Microsoft (MSFT) has a number of key irons in the fire for 2014. It has acquired the handset operations of Nokia (NOK) presuming the deal proceeds; it has revamped its line of Surface Pro and Surface RT tablets resolving the issues critics complained of in the first go around; it has produced a vastly improved version of Windows 8 bringing back the start button and making the transition from Windows 7 and earlier versions a lot less painful; it has made improvements to MS Office with support for iOS and Android applications and a popular subscription model rapidly taking the lion's share of sales; and, it has demonstrated sustained progress with its Dynamics and Azure platforms.
These are not incidental improvements. They are part of a determined effort to make a mark in mobile and to capitalize on early success in the Cloud. In my view, they will be successful.
The most important of these advances in my view is the progress Microsoft is making in the Cloud as Microsoft expands Windows Azure and Microsoft Dynamics.
Windows Azure has grown to a $1 billion business with a blue chip clientele as Microsoft's flexible and secure Cloud platform. Cloud computing is growing at 36% annually according to some estimates, with users expressing security as a primary concern. Microsoft has addressed this concern with multi-factor authentication wherein users can log on with a smart phone application, an automated voice call or a test message with a pass code in addition to the traditional user name and password entry. Microsoft today received a provisional Authority to Operate status from the Federal Risk and Authorization Management Program's (FedRAMP) Joint Authorization Board.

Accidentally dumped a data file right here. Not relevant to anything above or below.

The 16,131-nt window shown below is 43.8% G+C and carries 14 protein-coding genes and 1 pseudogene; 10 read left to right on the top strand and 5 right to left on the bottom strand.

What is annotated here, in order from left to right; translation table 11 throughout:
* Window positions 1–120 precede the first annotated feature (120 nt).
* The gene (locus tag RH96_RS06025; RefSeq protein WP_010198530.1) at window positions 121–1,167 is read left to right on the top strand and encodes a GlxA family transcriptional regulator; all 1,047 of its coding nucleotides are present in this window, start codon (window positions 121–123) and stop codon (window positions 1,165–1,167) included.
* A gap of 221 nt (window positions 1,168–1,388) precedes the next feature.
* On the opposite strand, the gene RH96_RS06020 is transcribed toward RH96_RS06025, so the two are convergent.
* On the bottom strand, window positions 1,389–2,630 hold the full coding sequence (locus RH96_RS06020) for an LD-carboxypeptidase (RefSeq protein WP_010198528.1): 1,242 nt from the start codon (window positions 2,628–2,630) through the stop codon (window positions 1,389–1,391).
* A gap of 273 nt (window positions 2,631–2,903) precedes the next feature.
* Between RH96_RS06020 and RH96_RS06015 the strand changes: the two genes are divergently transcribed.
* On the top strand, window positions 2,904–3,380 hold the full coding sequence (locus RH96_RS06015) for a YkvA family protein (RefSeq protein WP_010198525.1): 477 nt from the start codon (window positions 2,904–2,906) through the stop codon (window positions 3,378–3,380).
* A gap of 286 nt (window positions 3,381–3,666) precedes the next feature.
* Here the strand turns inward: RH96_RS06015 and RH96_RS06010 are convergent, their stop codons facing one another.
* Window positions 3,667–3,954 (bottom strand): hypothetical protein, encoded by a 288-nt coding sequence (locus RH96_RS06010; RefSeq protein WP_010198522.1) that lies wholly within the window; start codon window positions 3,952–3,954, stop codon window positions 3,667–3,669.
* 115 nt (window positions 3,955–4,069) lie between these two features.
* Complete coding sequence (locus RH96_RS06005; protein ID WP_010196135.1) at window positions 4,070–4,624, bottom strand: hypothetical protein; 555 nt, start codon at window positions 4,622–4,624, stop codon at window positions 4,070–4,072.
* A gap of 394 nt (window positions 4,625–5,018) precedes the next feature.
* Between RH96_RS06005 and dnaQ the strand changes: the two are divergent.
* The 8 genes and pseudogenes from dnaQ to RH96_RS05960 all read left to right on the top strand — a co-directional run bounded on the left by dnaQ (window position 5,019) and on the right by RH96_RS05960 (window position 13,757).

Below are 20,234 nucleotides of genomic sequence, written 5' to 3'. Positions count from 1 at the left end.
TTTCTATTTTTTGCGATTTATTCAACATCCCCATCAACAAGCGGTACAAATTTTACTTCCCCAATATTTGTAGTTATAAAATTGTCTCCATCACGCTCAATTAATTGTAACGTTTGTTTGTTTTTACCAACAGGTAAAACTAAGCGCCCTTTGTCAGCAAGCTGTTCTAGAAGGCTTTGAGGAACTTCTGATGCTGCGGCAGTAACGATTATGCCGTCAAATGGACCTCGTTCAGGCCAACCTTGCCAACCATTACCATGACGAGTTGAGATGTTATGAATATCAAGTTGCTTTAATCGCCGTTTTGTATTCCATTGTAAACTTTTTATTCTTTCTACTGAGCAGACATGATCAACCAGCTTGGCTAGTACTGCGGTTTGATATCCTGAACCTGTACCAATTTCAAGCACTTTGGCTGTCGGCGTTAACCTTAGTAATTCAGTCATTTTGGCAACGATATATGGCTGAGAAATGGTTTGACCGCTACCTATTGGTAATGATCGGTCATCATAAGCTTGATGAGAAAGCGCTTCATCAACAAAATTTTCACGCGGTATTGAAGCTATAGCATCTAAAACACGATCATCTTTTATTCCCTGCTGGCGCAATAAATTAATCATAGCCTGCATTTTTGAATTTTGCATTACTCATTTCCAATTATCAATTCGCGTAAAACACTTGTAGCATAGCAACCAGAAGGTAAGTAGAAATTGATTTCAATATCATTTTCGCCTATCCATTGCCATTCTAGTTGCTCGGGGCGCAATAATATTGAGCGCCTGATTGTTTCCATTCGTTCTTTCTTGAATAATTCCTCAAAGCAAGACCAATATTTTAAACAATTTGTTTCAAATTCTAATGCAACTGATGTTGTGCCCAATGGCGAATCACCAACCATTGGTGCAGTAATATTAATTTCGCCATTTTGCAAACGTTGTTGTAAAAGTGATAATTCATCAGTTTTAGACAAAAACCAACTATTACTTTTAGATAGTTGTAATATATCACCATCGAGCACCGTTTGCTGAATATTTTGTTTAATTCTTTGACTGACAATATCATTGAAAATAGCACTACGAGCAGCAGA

While Azure at $1 billion revenue may seem small in Microsoft today, this business is growing very quickly with over 2,500 Azure agreements in place that include as clients more than half the Fortune 500. Microsoft stated at its analyst meeting that its Fiscal Year 2013 fourth quarter revenue from Azure exceeded total Azure revenue in Fiscal Year 2012.
Microsoft Dynamics is also growing. Microsoft has become a key player in the Customer Relationship Management (CRM) area where it competes with Salesforce.com, SAP, Oracle and IBM, among others, and has established itself as a major force in this space with annual sales estimated by Gartner to be in the range of $1 billion annually and growing 26% year over year.
Total Software Revenue Worldwide, 2012 (Millions of Dollars)
Microsoft Dynamics is a lot more than CRM, of course, with its broad Enterprise Resource Planning products established through its acquisitions of Great Plains Software, Navision, Solomon and Axapta over the past several years. Microsoft Point of Sale (POS) software is used by hundreds of retailers and integrated into accounting, CRM, purchasing and inventory management. The recent addition of time and expense tracking capability through third party Journx is an example of how specialized software suppliers to enterprise are customizing their offerings to work on the Dynamics platform.
Enterprise services now comprise 12 businesses in Microsoft each with over $1 billion sales.
Microsoft is shifting its enterprise product portfolio to a subscription model wherever that makes sense. Office 365 for enterprise is an example and Microsoft sees the change as likely to increase gross margin per user by as much as 50% over the next few years.
In the consumers markets, MS Office move to a subscription model is also catching on. Subscribers reached 1 million last May and have since doubled to 2 million according to an announcement by Microsoft at a September 19, 2013 analyst event.
The Office 365 initiative will initially result in lower revenue for Microsoft as sales of its desktop software yield to the subscription model, but over time the revenue base will grow to surpass the older approach and in my view it is likely to be "stickier" with the integration of Office 365 with SkyDrive and Skype and the online updates keeping the product current.